These were the analog days, well before optical scanners and QuicKarts. I had to actually pick up the box/jar/bag up, stare at it intently, twirl the box/jar/bag around in my hands and find the price tag. Once the .00014 millimeter hidden sticker was located, I then had to manually enter it into the cash register. For produce items, we had little cheat sheets with codes. Bananas? 300. Broccoli? 231. I eventually developed mnemonic devices, such as the one with the housekeeper from "The Jeffersons". After George and Weezy called it quits, she was in a show called "227". Every time I see that blessed woman's face, I immediately think of garlic. I'm sure she'd be pleased.

I'll admit to growing lax. The Rome apples were nearly indistinguishable from the Macintosh to my untrained (read: apathetic) eye. They were both red, after all, just like the Red Delicious variety. It was only logical (i.e., perfectly lazy) for all apples to then assume this catch-all "200" code.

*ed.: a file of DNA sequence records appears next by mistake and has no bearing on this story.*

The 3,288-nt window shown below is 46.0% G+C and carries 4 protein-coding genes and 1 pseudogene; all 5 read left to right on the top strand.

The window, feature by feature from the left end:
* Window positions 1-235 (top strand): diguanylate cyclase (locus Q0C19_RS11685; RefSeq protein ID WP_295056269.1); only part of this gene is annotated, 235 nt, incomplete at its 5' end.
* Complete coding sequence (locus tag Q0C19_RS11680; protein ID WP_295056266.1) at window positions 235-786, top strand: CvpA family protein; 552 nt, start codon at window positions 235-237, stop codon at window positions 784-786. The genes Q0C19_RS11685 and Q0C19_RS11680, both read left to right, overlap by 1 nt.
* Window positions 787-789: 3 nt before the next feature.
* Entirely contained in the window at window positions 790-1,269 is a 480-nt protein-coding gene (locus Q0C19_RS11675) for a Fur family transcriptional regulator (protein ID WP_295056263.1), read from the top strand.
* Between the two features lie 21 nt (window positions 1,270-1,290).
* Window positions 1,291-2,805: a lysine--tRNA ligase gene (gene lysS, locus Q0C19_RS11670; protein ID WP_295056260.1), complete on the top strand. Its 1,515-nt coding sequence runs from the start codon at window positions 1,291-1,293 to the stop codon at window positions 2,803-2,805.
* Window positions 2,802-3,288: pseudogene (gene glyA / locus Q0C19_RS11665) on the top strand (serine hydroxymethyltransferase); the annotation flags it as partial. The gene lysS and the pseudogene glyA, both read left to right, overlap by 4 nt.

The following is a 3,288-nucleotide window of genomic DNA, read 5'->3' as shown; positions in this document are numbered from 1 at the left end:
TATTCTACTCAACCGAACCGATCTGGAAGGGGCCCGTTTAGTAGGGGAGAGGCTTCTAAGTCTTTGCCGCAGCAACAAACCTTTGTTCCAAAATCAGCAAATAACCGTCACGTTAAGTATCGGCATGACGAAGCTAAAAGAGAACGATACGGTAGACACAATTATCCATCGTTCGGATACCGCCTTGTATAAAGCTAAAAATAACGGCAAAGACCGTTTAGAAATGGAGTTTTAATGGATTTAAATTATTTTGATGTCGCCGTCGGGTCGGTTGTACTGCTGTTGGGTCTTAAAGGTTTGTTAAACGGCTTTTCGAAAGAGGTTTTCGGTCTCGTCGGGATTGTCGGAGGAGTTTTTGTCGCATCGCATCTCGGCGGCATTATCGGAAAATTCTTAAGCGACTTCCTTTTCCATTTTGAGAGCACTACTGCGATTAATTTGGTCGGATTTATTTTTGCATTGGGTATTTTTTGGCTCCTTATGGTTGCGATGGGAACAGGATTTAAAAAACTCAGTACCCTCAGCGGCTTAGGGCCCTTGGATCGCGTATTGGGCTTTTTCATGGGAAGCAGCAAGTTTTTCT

I'd spend a lot of time wondering how they parsed through all the data, correlated the inputs to stock and eventually compensated the correct apple provider. I had visions of some poor, hard-working Cortland farmer scratching his head at the end of the week, wondering why his check was so paltry. Meanwhile, the Red Delicious big-wigs were undoubtedly living large on their burgeoning profits, which undoubtedly caught the shifty eyes of Enron, Tyco and WorldCom. As with everything else in life, it is all about me, sooner or later...